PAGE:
– AndreiROM
    Commented Apr 29, 2016 at 19:51
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    $\begingroup$ @AndreiROM Isn't that the point? The OP wants to know if a creature could be like such and such. And as for your example, it is not that relevant. An airplane is very different from a storage device. a teapot shaped exactly like a chicken or a salt shaker shaped like a sparrow are a lot closer to what I'm talking about. Besides, it is not like you'd have to fundamentally change the shape of a squat animal to store things in it as compared to changing a bird shape to make something with an engine fly. You're comparing apples to oranges and saying we can't have tangerines because of it. $\endgroup$ Commented Apr 29, 2016 at 22:18

I'm sorry, I can't meet your requirement for a living creature that can change appearance. BUT how about a found and cultured fungus that can be grown on the inside of a treasure chest. When it sees light, it vents extremely toxic spores or barbed tendrils that ensnare the chest opener.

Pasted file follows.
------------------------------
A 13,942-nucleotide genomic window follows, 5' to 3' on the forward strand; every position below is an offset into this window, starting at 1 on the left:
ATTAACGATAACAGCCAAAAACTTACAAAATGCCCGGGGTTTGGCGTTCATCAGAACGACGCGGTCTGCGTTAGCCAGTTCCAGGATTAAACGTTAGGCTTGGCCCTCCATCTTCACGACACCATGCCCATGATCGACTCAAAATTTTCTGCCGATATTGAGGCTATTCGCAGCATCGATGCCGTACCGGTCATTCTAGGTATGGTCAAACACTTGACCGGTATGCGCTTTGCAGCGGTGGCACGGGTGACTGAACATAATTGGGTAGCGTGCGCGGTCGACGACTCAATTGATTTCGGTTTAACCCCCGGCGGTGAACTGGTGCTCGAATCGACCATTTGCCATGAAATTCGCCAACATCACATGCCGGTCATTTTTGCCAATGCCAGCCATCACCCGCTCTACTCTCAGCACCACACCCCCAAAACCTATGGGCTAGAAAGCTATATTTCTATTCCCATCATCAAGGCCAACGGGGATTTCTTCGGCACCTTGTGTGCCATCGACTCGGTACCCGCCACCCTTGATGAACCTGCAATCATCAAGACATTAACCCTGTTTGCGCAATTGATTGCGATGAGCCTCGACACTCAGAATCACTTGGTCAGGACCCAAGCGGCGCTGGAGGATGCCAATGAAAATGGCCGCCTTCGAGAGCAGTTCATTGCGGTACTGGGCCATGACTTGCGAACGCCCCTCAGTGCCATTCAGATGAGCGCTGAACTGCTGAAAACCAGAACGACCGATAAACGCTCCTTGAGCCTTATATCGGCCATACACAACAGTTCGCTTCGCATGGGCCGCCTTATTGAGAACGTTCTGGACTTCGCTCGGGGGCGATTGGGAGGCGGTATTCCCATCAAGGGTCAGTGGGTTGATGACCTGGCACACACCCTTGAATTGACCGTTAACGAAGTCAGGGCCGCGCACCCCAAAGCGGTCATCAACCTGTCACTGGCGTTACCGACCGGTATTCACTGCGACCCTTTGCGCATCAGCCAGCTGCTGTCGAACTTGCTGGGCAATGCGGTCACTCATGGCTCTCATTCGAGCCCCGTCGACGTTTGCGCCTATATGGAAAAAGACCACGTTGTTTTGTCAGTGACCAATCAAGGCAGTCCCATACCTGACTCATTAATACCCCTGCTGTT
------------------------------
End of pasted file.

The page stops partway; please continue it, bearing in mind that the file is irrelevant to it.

Naturally evolving to look exactly like a chest, just to lie in wait (potentially for years) for an adventurer to come by, seems unlikely.

A somewhat plausible possibility might be an origin as a creature with some shape-changing abilities (like an octopus has an impressive ability to change its shape, color, and apparent texture in order to blend in to its surroundings). Something which used to hunt vermin like the rats, but would settle into hibernation while disguising itself to blend in with its surroundings - eventually some started getting into cellars or warehouses instead of its more natural cave habitat.